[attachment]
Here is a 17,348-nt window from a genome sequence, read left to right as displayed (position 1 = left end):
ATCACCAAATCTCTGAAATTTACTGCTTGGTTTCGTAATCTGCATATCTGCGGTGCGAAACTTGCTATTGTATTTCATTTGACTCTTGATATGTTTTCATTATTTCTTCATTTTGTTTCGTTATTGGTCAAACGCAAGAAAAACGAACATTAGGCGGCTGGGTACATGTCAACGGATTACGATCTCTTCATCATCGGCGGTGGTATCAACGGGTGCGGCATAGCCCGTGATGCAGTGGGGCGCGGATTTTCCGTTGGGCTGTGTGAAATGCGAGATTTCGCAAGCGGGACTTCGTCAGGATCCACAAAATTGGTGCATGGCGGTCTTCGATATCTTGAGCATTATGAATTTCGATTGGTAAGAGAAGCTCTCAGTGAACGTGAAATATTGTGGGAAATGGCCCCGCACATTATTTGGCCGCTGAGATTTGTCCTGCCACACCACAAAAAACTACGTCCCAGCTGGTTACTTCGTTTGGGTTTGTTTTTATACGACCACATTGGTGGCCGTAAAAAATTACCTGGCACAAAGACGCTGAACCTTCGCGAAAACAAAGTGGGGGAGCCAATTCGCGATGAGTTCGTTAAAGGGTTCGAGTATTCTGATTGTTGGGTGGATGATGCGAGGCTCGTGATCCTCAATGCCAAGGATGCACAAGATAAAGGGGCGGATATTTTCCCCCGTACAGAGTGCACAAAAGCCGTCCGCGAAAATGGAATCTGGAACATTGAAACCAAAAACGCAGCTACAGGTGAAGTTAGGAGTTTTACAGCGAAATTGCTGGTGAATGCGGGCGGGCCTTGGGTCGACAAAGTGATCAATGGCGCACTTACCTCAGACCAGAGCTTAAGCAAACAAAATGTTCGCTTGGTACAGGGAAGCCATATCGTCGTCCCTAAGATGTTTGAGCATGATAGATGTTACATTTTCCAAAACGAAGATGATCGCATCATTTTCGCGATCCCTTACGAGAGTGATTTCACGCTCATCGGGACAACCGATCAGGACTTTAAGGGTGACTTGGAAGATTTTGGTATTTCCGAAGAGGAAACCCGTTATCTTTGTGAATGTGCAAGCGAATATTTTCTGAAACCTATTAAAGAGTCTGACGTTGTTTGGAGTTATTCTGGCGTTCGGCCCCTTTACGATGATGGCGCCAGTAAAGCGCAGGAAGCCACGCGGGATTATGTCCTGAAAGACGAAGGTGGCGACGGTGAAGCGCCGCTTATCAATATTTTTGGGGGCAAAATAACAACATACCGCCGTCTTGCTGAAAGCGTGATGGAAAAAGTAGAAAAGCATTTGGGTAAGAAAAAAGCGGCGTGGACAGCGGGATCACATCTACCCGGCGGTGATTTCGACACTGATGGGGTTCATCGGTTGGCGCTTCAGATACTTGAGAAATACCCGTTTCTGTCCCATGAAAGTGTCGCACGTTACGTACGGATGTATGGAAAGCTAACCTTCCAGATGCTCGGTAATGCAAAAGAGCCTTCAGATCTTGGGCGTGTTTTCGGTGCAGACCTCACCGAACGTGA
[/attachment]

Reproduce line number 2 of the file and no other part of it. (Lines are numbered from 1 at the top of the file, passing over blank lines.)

ATCACCAAATCTCTGAAATTTACTGCTTGGTTTCGTAATCTGCATATCTGCGGTGCGAAACTTGCTATTGTATTTCATTTGACTCTTGATATGTTTTCATTATTTCTTCATTTTGTTTCGTTATTGGTCAAACGCAAGAAAAACGAACATTAGGCGGCTGGGTACATGTCAACGGATTACGATCTCTTCATCATCGGCGGTGGTATCAACGGGTGCGGCATAGCCCGTGATGCAGTGGGGCGCGGATTTTCCGTTGGGCTGTGTGAAATGCGAGATTTCGCAAGCGGGACTTCGTCAGGATCCACAAAATTGGTGCATGGCGGTCTTCGATATCTTGAGCATTATGAATTTCGATTGGTAAGAGAAGCTCTCAGTGAACGTGAAATATTGTGGGAAATGGCCCCGCACATTATTTGGCCGCTGAGATTTGTCCTGCCACACCACAAAAAACTACGTCCCAGCTGGTTACTTCGTTTGGGTTTGTTTTTATACGACCACATTGGTGGCCGTAAAAAATTACCTGGCACAAAGACGCTGAACCTTCGCGAAAACAAAGTGGGGGAGCCAATTCGCGATGAGTTCGTTAAAGGGTTCGAGTATTCTGATTGTTGGGTGGATGATGCGAGGCTCGTGATCCTCAATGCCAAGGATGCACAAGATAAAGGGGCGGATATTTTCCCCCGTACAGAGTGCACAAAAGCCGTCCGCGAAAATGGAATCTGGAACATTGAAACCAAAAACGCAGCTACAGGTGAAGTTAGGAGTTTTACAGCGAAATTGCTGGTGAATGCGGGCGGGCCTTGGGTCGACAAAGTGATCAATGGCGCACTTACCTCAGACCAGAGCTTAAGCAAACAAAATGTTCGCTTGGTACAGGGAAGCCATATCGTCGTCCCTAAGATGTTTGAGCATGATAGATGTTACATTTTCCAAAACGAAGATGATCGCATCATTTTCGCGATCCCTTACGAGAGTGATTTCACGCTCATCGGGACAACCGATCAGGACTTTAAGGGTGACTTGGAAGATTTTGGTATTTCCGAAGAGGAAACCCGTTATCTTTGTGAATGTGCAAGCGAATATTTTCTGAAACCTATTAAAGAGTCTGACGTTGTTTGGAGTTATTCTGGCGTTCGGCCCCTTTACGATGATGGCGCCAGTAAAGCGCAGGAAGCCACGCGGGATTATGTCCTGAAAGACGAAGGTGGCGACGGTGAAGCGCCGCTTATCAATATTTTTGGGGGCAAAATAACAACATACCGCCGTCTTGCTGAAAGCGTGATGGAAAAAGTAGAAAAGCATTTGGGTAAGAAAAAAGCGGCGTGGACAGCGGGATCACATCTACCCGGCGGTGATTTCGACACTGATGGGGTTCATCGGTTGGCGCTTCAGATACTTGAGAAATACCCGTTTCTGTCCCATGAAAGTGTCGCACGTTACGTACGGATGTATGGAAAGCTAACCTTCCAGATGCTCGGTAATGCAAAAGAGCCTTCAGATCTTGGGCGTGTTTTCGGTGCAGACCTCACCGAACGTGA